Depeche Mode – “Wrong”
(2009; dir. Patrick Daughters)

“Wrong” is definitely the most disturbing video that Depeche Mode ever released. In the past, their clips—particularly those directed by Anton Corbijn—have always had a kind of beautiful, elegant creepiness. This one, however, is unbelievably tense, with a scenario seemingly plucked from a contemporary horror film. A man with bound wrists and a mask (which in itself is super creepy looking) is in a car speeding backwards, with no driver. It’s sent on a reckless path of destruction and he’s essentially left with no ability to do anything about it. Though it doesn’t have the same lingering feeling of dread that some of these clips contain, it’s deeply unsettling and has its share of jumps. Don’t watch while trying to keep your blood pressure down. – Jeff Terich

 

Earl Sweatshirt – “Earl”
(2010; dir. AG Rojas)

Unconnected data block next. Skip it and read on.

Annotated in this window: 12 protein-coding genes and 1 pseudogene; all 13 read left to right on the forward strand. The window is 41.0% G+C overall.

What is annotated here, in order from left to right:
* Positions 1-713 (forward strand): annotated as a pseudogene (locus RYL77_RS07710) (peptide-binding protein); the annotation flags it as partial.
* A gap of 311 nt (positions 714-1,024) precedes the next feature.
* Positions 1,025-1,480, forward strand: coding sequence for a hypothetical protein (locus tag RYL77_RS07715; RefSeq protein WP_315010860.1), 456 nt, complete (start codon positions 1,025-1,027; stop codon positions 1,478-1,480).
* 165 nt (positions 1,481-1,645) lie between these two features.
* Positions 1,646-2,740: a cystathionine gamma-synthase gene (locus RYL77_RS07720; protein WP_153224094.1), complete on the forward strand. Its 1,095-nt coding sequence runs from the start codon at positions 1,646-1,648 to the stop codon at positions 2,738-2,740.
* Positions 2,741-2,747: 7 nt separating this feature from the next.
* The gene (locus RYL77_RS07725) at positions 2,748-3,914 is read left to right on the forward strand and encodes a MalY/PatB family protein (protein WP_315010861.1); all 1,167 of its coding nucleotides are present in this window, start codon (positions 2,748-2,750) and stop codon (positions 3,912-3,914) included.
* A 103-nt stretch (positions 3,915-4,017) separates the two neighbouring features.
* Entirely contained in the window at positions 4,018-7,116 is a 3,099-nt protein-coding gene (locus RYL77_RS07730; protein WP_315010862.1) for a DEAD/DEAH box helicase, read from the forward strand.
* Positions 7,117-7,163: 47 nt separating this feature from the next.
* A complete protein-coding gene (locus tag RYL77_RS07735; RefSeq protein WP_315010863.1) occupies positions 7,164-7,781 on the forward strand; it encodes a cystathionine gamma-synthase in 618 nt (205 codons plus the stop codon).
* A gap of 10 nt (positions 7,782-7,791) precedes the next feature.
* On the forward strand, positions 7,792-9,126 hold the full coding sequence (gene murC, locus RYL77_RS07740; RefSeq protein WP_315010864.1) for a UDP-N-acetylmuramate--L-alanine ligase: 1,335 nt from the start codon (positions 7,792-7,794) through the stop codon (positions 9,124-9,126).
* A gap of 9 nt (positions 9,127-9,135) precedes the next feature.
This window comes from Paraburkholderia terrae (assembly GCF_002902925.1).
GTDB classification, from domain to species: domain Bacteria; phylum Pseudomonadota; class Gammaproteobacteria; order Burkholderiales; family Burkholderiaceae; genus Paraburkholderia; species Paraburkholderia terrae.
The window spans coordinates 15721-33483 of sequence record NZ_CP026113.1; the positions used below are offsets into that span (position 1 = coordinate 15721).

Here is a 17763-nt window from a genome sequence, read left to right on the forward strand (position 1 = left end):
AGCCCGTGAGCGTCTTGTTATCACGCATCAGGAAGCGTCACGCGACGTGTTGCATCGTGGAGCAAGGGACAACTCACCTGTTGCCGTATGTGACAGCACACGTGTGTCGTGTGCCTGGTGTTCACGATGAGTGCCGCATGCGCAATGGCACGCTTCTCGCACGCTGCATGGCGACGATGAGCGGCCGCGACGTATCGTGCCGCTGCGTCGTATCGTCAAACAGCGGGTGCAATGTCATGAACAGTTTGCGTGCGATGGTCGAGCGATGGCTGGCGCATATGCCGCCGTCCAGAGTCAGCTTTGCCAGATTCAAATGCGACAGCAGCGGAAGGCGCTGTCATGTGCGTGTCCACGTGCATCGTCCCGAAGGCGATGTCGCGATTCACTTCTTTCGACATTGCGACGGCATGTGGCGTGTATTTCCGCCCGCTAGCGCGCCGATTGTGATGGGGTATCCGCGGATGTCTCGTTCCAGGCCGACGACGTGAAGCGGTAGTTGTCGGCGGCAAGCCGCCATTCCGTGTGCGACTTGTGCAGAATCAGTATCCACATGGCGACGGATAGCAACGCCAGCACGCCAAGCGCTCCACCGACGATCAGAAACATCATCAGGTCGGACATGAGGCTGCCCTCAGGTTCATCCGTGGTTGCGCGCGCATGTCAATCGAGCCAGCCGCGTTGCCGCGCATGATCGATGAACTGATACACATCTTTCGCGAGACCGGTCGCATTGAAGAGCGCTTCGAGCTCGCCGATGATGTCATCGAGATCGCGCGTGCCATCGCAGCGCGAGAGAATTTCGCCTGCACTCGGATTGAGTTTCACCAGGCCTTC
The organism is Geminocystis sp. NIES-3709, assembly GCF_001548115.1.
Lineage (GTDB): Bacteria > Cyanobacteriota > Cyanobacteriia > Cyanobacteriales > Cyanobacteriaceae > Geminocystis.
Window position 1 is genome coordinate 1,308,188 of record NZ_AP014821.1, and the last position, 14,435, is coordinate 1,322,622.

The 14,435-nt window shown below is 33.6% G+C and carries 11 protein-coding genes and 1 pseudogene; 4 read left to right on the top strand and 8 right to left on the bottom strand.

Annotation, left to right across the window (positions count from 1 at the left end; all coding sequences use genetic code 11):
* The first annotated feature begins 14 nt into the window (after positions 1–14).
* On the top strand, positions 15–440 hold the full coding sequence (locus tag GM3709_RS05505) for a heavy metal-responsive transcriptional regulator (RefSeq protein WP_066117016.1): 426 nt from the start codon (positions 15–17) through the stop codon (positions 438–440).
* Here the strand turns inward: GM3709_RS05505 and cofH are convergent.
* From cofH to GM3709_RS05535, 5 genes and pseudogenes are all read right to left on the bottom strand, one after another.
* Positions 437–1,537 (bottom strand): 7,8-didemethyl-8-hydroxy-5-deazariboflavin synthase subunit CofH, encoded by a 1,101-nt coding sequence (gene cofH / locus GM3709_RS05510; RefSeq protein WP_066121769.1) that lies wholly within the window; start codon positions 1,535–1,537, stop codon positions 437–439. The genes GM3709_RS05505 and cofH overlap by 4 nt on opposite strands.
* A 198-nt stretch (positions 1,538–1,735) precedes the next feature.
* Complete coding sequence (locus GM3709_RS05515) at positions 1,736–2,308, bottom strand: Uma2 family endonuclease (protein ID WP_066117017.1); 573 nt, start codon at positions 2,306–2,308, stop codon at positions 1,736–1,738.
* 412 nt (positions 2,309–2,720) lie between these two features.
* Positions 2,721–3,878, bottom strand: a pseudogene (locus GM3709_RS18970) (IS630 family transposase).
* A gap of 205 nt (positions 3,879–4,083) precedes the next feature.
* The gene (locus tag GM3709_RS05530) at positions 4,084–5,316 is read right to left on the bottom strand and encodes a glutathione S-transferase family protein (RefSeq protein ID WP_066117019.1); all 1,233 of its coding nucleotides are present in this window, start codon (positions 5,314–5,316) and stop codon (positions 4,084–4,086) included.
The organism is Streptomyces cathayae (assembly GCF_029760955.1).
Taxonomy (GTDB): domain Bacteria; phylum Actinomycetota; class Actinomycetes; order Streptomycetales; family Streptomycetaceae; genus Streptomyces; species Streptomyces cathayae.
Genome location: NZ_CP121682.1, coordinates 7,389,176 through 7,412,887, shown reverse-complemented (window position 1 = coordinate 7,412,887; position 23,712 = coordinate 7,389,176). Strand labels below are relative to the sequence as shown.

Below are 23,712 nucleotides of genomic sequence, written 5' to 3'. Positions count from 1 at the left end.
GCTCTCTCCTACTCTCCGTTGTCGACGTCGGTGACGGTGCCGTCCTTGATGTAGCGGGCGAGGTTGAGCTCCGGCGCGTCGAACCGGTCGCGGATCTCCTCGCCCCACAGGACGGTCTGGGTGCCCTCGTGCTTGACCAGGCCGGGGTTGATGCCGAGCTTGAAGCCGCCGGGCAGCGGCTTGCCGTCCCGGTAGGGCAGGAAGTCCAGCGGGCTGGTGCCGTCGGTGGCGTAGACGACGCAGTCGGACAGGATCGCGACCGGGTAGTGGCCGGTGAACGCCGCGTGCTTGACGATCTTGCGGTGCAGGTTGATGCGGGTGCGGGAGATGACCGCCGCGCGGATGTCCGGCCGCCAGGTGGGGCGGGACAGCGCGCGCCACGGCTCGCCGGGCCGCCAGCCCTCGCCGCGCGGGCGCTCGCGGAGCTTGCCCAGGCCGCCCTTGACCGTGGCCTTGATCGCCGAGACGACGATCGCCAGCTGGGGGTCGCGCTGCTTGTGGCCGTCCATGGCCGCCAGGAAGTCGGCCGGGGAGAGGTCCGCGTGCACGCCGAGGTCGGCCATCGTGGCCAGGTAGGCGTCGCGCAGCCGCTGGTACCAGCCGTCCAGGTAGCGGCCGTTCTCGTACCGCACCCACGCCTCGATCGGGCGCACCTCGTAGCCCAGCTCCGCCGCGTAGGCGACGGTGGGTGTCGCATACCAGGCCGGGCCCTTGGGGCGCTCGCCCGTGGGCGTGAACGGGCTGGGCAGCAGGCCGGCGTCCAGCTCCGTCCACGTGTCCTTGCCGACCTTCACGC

There’s a bitingly ironic notion behind YouTube’s age content warning before accessing 2010’s breakthrough “Earl” video. The clip’s gut churning, fisheye-lensed images depict a 16-year-old Earl Sweatshirt and a fledgling pack of Odd Future affiliates partaking in a substance-fueled daytime “blender-bender” with enough malt liquor, sinister imagery, and nipple bleeding to motivate an anxious mother to send her son to a Samoan rehab facility. Don’t be fooled by Earl’s visually ragtag introduction; his first video is just as calculated as the track’s lyrical content and musical partiality. The shock appeal lies within each aspect of the song’s focus; a grating, bass-heavy backdrop buttresses the rapper’s depraved wordplay, ominously streamlining “Earl” through a chorusless, yet not hookless, two and a half minutes. Shocking at the very least, and downright disturbing at its worst, Earl Sweatshirt’s “Earl” video is a truly startling display. – Patrick Pilch